Are Diabetes Medications Safe? Possible Cancer-Causing Ingredient Found In Merck Drugs

Diabetes drugs are once again under the microscope as the Food and Drug Administration (FDA) has found certain samples of sitagliptin contain nitrosamine - a possible cancer-causing ingredient – at levels above what is allowable by the agency.

Sitagliptin is used for the management of high blood sugar in individuals that have Type 2 diabetes, but it is not the first ingredient to raise a flag with the FDA over allowable levels that could cause cancer.

Several makes of the diabetes drugs metformin were previously recalled under the agency's supervision, as well as a number of high blood pressure pills and Pfizer's smoking cessation medication – Chantix – all due to a possible cancer-causing risk from an ingredient known as NDMA or N-Nitrosodimethylamine in levels higher than were allowed by the FDA.

Now Merck's diabetes drugs Januvia, Janumet, and Steglujan, which contain sitagliptin with higher than allowable levels of nitrosamine, are being reviewed by the agency. The pills are still being permitted to be made to stave off a shortage of medication, Bloomberg reported.

In an email to the news outlet, Merck confirmed that it "recently detected a nitrosamine identified as NTTP in some batches of our sitagliptin-containing medicines," adding that it is working with health officials globally to put in place quality control measures to ensure the drugs meet FDA interim limits.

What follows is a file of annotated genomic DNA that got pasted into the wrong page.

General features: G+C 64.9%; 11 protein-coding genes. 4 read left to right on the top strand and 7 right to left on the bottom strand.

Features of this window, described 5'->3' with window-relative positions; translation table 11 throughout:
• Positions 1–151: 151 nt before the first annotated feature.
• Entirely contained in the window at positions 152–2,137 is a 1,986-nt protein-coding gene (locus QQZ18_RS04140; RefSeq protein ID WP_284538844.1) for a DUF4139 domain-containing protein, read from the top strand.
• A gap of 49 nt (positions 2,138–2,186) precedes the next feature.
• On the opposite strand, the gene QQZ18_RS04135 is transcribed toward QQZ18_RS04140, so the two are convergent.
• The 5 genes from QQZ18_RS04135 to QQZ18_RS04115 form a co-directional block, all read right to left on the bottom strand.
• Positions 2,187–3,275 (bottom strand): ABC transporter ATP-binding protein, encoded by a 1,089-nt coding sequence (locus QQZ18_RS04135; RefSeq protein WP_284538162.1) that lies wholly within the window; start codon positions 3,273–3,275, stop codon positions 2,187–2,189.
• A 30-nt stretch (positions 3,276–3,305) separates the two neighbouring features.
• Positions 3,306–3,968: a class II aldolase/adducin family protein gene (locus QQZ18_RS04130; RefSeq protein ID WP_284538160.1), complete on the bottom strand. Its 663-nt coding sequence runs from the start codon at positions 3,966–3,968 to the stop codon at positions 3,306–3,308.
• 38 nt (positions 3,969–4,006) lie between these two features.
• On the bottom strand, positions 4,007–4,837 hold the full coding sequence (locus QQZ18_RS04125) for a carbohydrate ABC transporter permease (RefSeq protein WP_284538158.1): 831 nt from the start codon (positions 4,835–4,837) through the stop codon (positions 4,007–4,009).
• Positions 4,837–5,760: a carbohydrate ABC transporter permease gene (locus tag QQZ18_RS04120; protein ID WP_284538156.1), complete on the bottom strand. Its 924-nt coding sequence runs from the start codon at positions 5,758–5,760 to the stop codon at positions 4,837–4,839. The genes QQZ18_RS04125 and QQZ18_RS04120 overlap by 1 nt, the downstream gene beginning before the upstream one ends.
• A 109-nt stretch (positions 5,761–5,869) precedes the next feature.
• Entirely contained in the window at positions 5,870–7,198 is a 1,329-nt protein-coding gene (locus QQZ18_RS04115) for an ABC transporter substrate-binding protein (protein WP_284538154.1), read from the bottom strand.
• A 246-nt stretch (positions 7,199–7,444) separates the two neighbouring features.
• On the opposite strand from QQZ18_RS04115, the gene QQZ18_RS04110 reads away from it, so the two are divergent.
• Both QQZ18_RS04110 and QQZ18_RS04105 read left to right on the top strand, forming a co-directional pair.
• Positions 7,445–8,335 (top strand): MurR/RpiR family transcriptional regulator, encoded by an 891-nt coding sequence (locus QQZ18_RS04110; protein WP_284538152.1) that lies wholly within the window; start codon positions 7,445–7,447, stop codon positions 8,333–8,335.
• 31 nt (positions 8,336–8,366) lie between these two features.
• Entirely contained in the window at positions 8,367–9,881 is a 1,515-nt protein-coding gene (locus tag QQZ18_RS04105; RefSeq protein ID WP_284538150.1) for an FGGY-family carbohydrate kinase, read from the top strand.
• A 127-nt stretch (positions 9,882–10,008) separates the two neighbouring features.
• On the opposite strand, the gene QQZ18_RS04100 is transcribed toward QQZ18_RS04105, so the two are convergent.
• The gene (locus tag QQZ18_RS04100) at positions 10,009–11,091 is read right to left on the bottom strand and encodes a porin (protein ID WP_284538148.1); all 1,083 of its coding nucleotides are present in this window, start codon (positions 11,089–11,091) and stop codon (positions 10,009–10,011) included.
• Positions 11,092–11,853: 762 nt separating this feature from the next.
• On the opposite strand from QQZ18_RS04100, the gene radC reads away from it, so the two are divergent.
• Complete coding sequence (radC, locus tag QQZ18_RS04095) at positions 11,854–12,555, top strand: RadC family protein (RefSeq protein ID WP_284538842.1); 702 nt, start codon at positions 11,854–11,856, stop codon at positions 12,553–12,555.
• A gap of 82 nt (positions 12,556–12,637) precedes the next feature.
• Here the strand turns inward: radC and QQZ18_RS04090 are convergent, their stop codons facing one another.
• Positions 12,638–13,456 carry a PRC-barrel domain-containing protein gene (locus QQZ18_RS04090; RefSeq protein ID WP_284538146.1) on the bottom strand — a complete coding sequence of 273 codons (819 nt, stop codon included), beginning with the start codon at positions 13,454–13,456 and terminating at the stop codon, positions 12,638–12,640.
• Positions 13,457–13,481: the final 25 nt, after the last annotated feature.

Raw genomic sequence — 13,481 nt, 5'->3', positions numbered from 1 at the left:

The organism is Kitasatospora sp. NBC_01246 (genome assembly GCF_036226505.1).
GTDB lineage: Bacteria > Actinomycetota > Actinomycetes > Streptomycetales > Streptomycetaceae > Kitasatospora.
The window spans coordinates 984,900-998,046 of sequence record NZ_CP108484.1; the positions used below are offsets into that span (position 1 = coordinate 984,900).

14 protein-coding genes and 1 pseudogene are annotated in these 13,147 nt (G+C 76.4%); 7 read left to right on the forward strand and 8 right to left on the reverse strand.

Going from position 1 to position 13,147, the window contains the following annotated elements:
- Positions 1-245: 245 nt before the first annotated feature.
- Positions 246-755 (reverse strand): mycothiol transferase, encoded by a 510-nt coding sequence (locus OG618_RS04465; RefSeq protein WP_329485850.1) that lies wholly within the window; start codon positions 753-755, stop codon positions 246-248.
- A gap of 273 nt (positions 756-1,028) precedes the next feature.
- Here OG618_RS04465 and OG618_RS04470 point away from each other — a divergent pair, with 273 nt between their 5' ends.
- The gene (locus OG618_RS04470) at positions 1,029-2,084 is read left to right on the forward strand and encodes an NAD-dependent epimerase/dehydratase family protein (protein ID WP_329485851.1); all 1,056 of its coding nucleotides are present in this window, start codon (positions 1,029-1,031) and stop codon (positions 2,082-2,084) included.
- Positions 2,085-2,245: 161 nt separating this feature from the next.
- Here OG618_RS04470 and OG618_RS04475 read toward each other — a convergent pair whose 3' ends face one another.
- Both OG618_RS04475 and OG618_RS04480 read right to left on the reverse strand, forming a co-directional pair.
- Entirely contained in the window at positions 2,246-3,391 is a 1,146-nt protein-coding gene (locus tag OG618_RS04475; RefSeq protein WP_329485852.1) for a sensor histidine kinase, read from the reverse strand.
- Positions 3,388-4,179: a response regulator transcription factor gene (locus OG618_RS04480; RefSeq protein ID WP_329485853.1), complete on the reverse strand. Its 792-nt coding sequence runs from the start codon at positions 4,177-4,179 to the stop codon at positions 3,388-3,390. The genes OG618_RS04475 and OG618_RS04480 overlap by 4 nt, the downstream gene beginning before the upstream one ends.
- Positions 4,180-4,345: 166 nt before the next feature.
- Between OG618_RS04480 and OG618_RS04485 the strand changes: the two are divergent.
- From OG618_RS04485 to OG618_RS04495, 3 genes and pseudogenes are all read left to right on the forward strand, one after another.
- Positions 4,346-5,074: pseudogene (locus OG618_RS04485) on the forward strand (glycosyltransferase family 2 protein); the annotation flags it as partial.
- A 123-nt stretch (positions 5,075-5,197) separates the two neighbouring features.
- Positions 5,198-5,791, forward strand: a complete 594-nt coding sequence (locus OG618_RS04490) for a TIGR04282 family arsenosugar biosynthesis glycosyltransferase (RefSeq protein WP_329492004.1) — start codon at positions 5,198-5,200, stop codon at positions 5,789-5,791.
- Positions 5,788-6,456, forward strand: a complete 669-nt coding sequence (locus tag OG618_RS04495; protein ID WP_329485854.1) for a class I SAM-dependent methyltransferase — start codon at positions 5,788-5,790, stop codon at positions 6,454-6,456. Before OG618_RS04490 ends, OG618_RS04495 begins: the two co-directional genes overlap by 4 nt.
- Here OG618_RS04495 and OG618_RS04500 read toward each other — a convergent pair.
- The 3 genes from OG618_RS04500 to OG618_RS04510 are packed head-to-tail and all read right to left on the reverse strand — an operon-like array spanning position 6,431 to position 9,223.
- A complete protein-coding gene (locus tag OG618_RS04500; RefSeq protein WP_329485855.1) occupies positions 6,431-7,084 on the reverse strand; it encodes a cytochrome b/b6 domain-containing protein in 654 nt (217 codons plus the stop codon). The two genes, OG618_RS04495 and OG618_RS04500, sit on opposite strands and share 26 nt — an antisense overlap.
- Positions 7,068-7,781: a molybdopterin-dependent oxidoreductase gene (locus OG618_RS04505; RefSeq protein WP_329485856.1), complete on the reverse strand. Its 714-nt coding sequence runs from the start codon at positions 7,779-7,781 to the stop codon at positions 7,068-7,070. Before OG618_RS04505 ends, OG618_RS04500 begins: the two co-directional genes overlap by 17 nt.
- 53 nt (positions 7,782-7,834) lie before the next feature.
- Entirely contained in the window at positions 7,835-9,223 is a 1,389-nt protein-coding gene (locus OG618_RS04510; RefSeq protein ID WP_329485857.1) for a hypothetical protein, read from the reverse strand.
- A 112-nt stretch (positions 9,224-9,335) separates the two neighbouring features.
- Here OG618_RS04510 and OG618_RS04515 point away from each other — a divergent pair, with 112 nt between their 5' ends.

The FDA said that it allows 37 nanograms per day of nitrosamine in a drug, but to avoid any shortages of the diabetes medications, it is allowing up to 246.7 nanograms daily. The agency did maintain that cancer risk with the allowable increase is minimal.

The FDA said, "It could be dangerous for patients with this condition to stop taking their sitagliptin without first talking to their health care professional." It also "recommends prescribers continue to use sitagliptin when clinically appropriate to prevent a gap in patient treatment."

Januvia is the third best-selling drug for Merck, followed by Janumet, with revenues of $3.3 billion and nearly $2 billion, respectively, in 2021 for the company, Bloomberg said.

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